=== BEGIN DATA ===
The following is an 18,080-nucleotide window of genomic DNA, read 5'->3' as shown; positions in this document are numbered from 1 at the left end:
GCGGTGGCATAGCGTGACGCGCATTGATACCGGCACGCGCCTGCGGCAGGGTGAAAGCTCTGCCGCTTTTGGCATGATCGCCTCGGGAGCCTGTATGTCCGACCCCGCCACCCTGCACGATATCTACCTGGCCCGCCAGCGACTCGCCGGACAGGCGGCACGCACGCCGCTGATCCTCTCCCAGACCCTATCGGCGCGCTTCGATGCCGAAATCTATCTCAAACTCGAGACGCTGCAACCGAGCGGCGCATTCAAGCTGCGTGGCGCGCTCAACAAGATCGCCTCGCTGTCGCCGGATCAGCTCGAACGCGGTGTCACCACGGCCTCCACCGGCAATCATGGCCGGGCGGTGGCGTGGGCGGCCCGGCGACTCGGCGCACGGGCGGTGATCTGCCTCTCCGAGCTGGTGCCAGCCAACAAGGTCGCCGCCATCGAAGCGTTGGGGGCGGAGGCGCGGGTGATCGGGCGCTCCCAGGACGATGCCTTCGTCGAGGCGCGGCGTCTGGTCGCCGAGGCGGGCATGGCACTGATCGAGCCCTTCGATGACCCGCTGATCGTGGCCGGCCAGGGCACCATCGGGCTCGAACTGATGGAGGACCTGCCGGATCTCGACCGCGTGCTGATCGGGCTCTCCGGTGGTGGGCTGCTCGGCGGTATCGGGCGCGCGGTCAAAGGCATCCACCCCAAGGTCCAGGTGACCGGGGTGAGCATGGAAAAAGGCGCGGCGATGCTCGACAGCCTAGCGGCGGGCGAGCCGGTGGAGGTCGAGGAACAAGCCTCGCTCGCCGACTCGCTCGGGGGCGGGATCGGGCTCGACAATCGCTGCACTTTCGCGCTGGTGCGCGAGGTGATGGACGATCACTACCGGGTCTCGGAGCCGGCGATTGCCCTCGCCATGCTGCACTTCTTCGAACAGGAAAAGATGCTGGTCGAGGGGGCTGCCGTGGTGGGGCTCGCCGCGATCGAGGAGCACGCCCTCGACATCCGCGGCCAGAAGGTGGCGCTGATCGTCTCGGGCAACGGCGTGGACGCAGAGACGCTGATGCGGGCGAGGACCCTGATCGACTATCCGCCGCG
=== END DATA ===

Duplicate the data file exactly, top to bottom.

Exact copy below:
The following is an 18,080-nucleotide window of genomic DNA, read 5'->3' as shown; positions in this document are numbered from 1 at the left end:
GCGGTGGCATAGCGTGACGCGCATTGATACCGGCACGCGCCTGCGGCAGGGTGAAAGCTCTGCCGCTTTTGGCATGATCGCCTCGGGAGCCTGTATGTCCGACCCCGCCACCCTGCACGATATCTACCTGGCCCGCCAGCGACTCGCCGGACAGGCGGCACGCACGCCGCTGATCCTCTCCCAGACCCTATCGGCGCGCTTCGATGCCGAAATCTATCTCAAACTCGAGACGCTGCAACCGAGCGGCGCATTCAAGCTGCGTGGCGCGCTCAACAAGATCGCCTCGCTGTCGCCGGATCAGCTCGAACGCGGTGTCACCACGGCCTCCACCGGCAATCATGGCCGGGCGGTGGCGTGGGCGGCCCGGCGACTCGGCGCACGGGCGGTGATCTGCCTCTCCGAGCTGGTGCCAGCCAACAAGGTCGCCGCCATCGAAGCGTTGGGGGCGGAGGCGCGGGTGATCGGGCGCTCCCAGGACGATGCCTTCGTCGAGGCGCGGCGTCTGGTCGCCGAGGCGGGCATGGCACTGATCGAGCCCTTCGATGACCCGCTGATCGTGGCCGGCCAGGGCACCATCGGGCTCGAACTGATGGAGGACCTGCCGGATCTCGACCGCGTGCTGATCGGGCTCTCCGGTGGTGGGCTGCTCGGCGGTATCGGGCGCGCGGTCAAAGGCATCCACCCCAAGGTCCAGGTGACCGGGGTGAGCATGGAAAAAGGCGCGGCGATGCTCGACAGCCTAGCGGCGGGCGAGCCGGTGGAGGTCGAGGAACAAGCCTCGCTCGCCGACTCGCTCGGGGGCGGGATCGGGCTCGACAATCGCTGCACTTTCGCGCTGGTGCGCGAGGTGATGGACGATCACTACCGGGTCTCGGAGCCGGCGATTGCCCTCGCCATGCTGCACTTCTTCGAACAGGAAAAGATGCTGGTCGAGGGGGCTGCCGTGGTGGGGCTCGCCGCGATCGAGGAGCACGCCCTCGACATCCGCGGCCAGAAGGTGGCGCTGATCGTCTCGGGCAACGGCGTGGACGCAGAGACGCTGATGCGGGCGAGGACCCTGATCGACTATCCGCCGCG